hakespeare’s plays, which you are welcome to try on. I was a coward and didn’t want to make a fool of myself so I wouldn’t have a go! What a wuss! Shakespeare and his wife Ann and various other members of their family are buried beneath the chancel steps of Holy Trinity Church. Most of the church dates from the 12th century, with the stone spire being built in 1763 to replace the wooden one. As I said earlier Shakespeare isn’t all that Stratford has to offer. There is a lovely shopping centre with a host of unusual shops, as well as all the usual department stores and designer outlets. If anyone out there knows me and knows Stratford you’ll be able to guess what my favourite shop is. That’s right the Teddy Bear Museum and Shop. There is a huge bear outside the door dressed as a guardsman to welcome you to a lovely place full of teddies of all ages and even some famous bears such as those belonging to Giles Brandreth’s and Margaret Thatcher, to name but two. There is also a shop full of all things to do with teddies. I really should have my credit card confiscated before I can go in! There is a fleet of open topped tour buses run by Guide Friday offering a guided tour of Stratford. You can buy a ticket that is valid all day and you can get on and off as many times as you like. We used it to get to Shakespeare’s birthplace and to the theatre in particular. The ticket usually also acts as a discount voucher for one or two of the other attractions in Stratford. The area down by the River Avon is very pretty and offers some lovely walks through parks and gardens. Or you could go for a ride on the river in one of the many leisure boats offering trips at reasonable prices. If you’re really energetic you could hire a boat and row yourself! I end up going round and round in circles as one arm is stronger than the other! I have been to Stratford a few times just for a d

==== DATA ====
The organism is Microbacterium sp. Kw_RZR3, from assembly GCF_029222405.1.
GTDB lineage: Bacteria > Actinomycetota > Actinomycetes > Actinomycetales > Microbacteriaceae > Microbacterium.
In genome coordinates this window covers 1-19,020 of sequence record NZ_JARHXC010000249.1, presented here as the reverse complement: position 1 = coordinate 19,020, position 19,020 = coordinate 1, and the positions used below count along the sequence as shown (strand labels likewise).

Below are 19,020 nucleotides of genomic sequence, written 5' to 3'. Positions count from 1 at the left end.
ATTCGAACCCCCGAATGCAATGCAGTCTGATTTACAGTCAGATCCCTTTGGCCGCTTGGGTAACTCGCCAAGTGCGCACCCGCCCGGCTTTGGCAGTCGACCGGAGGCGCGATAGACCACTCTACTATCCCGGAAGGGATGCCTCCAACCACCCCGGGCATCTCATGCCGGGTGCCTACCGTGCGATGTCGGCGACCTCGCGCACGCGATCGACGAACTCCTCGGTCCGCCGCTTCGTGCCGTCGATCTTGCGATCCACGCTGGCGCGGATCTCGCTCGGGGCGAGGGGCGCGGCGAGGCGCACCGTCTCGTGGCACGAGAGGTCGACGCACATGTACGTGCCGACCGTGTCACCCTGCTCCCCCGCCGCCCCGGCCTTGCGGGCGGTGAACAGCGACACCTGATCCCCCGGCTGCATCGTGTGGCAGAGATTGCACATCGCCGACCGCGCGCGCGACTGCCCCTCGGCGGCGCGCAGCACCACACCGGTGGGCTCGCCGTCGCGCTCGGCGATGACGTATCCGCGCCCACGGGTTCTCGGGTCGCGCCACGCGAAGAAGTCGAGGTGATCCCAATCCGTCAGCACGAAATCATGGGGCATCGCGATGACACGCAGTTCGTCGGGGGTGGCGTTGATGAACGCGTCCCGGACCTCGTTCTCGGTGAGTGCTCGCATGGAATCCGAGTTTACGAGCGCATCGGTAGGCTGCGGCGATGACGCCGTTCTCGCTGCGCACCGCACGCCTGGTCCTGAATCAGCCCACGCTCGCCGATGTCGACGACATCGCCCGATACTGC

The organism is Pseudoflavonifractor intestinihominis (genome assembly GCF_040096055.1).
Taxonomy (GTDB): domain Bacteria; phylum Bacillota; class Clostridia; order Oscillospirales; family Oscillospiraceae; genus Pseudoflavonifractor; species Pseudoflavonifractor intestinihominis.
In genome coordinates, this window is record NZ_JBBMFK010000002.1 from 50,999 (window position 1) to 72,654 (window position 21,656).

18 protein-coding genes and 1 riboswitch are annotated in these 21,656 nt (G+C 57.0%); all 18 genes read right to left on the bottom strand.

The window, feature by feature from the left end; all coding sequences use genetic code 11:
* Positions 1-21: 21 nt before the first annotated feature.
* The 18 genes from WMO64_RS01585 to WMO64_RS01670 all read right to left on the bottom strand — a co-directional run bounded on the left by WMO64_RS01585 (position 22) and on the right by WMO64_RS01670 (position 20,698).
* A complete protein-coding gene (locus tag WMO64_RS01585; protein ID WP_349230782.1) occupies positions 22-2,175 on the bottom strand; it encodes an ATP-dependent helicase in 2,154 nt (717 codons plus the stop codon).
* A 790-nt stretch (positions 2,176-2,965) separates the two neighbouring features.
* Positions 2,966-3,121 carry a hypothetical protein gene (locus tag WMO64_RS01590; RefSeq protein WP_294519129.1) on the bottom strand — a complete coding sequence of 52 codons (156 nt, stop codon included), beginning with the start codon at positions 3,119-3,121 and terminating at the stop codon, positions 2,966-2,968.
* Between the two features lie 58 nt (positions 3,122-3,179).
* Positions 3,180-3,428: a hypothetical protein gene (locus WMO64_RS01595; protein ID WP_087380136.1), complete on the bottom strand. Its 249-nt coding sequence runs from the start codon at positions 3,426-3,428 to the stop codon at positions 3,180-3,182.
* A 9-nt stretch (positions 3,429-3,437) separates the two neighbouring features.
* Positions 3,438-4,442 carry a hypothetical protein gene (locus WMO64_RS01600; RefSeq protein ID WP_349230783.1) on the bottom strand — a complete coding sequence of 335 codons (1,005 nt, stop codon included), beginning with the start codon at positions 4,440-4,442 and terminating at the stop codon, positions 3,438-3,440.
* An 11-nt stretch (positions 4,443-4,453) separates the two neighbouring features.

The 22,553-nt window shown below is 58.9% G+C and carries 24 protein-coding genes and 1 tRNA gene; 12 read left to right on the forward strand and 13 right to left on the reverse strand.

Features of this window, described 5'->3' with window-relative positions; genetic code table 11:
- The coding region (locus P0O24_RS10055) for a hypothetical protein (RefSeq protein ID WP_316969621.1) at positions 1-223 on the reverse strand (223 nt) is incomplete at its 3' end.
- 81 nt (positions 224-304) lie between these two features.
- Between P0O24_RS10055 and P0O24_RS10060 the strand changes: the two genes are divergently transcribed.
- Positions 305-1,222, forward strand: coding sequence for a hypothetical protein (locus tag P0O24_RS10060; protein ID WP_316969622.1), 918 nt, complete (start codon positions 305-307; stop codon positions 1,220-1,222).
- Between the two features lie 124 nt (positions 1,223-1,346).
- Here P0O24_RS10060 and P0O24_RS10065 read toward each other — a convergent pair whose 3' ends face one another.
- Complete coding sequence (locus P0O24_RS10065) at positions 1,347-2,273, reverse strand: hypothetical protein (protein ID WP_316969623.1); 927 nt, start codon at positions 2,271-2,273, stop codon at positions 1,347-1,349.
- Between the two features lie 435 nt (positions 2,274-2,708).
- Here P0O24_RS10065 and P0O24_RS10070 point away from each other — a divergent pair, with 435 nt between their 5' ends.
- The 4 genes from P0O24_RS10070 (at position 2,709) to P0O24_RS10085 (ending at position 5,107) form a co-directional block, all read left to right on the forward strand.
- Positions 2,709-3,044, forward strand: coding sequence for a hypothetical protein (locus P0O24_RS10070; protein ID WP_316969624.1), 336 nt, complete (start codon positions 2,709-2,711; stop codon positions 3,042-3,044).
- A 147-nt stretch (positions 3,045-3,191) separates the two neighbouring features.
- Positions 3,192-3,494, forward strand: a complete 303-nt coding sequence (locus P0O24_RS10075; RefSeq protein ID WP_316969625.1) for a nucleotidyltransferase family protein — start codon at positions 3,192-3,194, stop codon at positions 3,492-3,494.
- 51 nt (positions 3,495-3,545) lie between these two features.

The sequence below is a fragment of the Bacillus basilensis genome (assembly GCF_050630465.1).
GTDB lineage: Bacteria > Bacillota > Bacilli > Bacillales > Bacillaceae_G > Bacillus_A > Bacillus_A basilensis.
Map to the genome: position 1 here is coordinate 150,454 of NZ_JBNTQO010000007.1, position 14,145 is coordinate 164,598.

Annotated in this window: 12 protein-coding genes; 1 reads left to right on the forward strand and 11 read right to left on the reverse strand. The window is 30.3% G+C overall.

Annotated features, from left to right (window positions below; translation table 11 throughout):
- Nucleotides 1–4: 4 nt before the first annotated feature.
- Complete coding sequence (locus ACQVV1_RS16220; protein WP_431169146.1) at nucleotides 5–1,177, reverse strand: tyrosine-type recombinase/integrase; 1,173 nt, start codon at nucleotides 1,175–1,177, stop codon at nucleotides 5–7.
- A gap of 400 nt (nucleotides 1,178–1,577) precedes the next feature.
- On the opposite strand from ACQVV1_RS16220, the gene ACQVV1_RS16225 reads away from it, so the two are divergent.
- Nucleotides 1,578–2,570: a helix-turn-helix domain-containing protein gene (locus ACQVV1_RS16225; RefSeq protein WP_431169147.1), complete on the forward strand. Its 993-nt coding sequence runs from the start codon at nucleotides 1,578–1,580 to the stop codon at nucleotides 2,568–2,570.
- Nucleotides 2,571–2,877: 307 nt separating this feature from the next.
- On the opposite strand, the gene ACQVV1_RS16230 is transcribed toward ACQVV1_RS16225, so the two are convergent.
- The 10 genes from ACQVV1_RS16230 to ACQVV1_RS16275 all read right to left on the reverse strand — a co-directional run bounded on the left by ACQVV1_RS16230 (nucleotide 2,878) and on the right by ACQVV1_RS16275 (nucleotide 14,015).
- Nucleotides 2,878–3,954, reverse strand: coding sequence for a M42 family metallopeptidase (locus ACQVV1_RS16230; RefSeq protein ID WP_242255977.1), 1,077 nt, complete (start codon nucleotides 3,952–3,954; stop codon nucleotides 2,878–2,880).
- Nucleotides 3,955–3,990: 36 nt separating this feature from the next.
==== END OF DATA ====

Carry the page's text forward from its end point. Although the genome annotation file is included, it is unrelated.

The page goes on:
ay trip but I really would like to spend a few days there and get to see all the sights, and maybe take that trip on the river.
Stratford-upon-Avon, a small town of just over 15,000 residents in central England that attracts thousands upon thousands of visitors a year. So what is there in Stratford? Shakespeare: Yeap it's the home of William Shakespeare, in a recent trip to Australia, I met a Japanese couple who had been to Stratford and it confirmed to me that he must, as the Times declared, be the Man of the millenium. If you're interested in Shakespeare in any way then this is the place to come. With the old town, his house and the mirade of gift and souvenier shops there is enough to satisify any enthusiast. But if you really want to appreciate him then go the the Royal Shakespeare Theatre beside the river and take in one of the plays and understand his true genius, and the skill of those that protray it. Day Visit: If your not interested in Shakspeare then all is not lost, its well worth a visit, but make sure its a nice day. You can take a boat on the river, there is the new Cox's Yard, the Butterfly farm and wide range of 'quaint' shops to browse through. You can probably just about fill a day especially if you visit all the shakespeare stuff and a trip can be a worth while experience. Living:To live, like me, in Stratford however is a different kettle of fish. Yes house prices go through the roof, crime is low and the people are friendly but behind the exterior lives a boring and frustrating interior. The town bustles with tourists throughout the year that become frustrating and annoying. There is no nightlife, a tiny cinema and an expensive lesiure centre. Prices generally are high and parking prices sky high. My advice simply come for the day but don't stay.